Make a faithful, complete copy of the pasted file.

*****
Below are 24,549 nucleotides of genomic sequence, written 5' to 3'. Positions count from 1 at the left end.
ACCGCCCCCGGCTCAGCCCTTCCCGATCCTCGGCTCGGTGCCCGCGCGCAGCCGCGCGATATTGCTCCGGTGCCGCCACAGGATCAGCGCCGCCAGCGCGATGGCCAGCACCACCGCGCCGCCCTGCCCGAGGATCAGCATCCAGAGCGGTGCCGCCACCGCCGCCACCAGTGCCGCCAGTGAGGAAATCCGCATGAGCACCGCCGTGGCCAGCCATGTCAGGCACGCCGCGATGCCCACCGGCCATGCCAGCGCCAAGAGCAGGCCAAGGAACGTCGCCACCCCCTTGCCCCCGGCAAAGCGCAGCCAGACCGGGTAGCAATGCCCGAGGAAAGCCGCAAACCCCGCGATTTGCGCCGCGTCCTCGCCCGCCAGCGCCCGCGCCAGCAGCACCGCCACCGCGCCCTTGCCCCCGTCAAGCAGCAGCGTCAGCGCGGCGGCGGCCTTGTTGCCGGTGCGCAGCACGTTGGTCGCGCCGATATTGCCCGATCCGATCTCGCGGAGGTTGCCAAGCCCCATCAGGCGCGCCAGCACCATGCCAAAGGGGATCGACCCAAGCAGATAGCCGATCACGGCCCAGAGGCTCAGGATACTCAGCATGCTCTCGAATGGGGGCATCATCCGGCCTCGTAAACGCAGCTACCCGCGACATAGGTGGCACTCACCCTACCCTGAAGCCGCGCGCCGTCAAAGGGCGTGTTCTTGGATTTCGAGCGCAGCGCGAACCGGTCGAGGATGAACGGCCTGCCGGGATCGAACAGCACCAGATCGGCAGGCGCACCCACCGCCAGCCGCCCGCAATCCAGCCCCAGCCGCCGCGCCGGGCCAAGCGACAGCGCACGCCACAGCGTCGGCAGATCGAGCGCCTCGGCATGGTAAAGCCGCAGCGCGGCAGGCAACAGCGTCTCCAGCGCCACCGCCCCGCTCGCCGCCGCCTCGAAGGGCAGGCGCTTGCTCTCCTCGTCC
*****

Below are 24,549 nucleotides of genomic sequence, written 5' to 3'. Positions count from 1 at the left end.
ACCGCCCCCGGCTCAGCCCTTCCCGATCCTCGGCTCGGTGCCCGCGCGCAGCCGCGCGATATTGCTCCGGTGCCGCCACAGGATCAGCGCCGCCAGCGCGATGGCCAGCACCACCGCGCCGCCCTGCCCGAGGATCAGCATCCAGAGCGGTGCCGCCACCGCCGCCACCAGTGCCGCCAGTGAGGAAATCCGCATGAGCACCGCCGTGGCCAGCCATGTCAGGCACGCCGCGATGCCCACCGGCCATGCCAGCGCCAAGAGCAGGCCAAGGAACGTCGCCACCCCCTTGCCCCCGGCAAAGCGCAGCCAGACCGGGTAGCAATGCCCGAGGAAAGCCGCAAACCCCGCGATTTGCGCCGCGTCCTCGCCCGCCAGCGCCCGCGCCAGCAGCACCGCCACCGCGCCCTTGCCCCCGTCAAGCAGCAGCGTCAGCGCGGCGGCGGCCTTGTTGCCGGTGCGCAGCACGTTGGTCGCGCCGATATTGCCCGATCCGATCTCGCGGAGGTTGCCAAGCCCCATCAGGCGCGCCAGCACCATGCCAAAGGGGATCGACCCAAGCAGATAGCCGATCACGGCCCAGAGGCTCAGGATACTCAGCATGCTCTCGAATGGGGGCATCATCCGGCCTCGTAAACGCAGCTACCCGCGACATAGGTGGCACTCACCCTACCCTGAAGCCGCGCGCCGTCAAAGGGCGTGTTCTTGGATTTCGAGCGCAGCGCGAACCGGTCGAGGATGAACGGCCTGCCGGGATCGAACAGCACCAGATCGGCAGGCGCACCCACCGCCAGCCGCCCGCAATCCAGCCCCAGCCGCCGCGCCGGGCCAAGCGACAGCGCACGCCACAGCGTCGGCAGATCGAGCGCCTCGGCATGGTAAAGCCGCAGCGCGGCAGGCAACAGCGTCTCCAGCGCCACCGCCCCGCTCGCCGCCGCCTCGAAGGGCAGGCGCTTGCTCTCCTCGTCC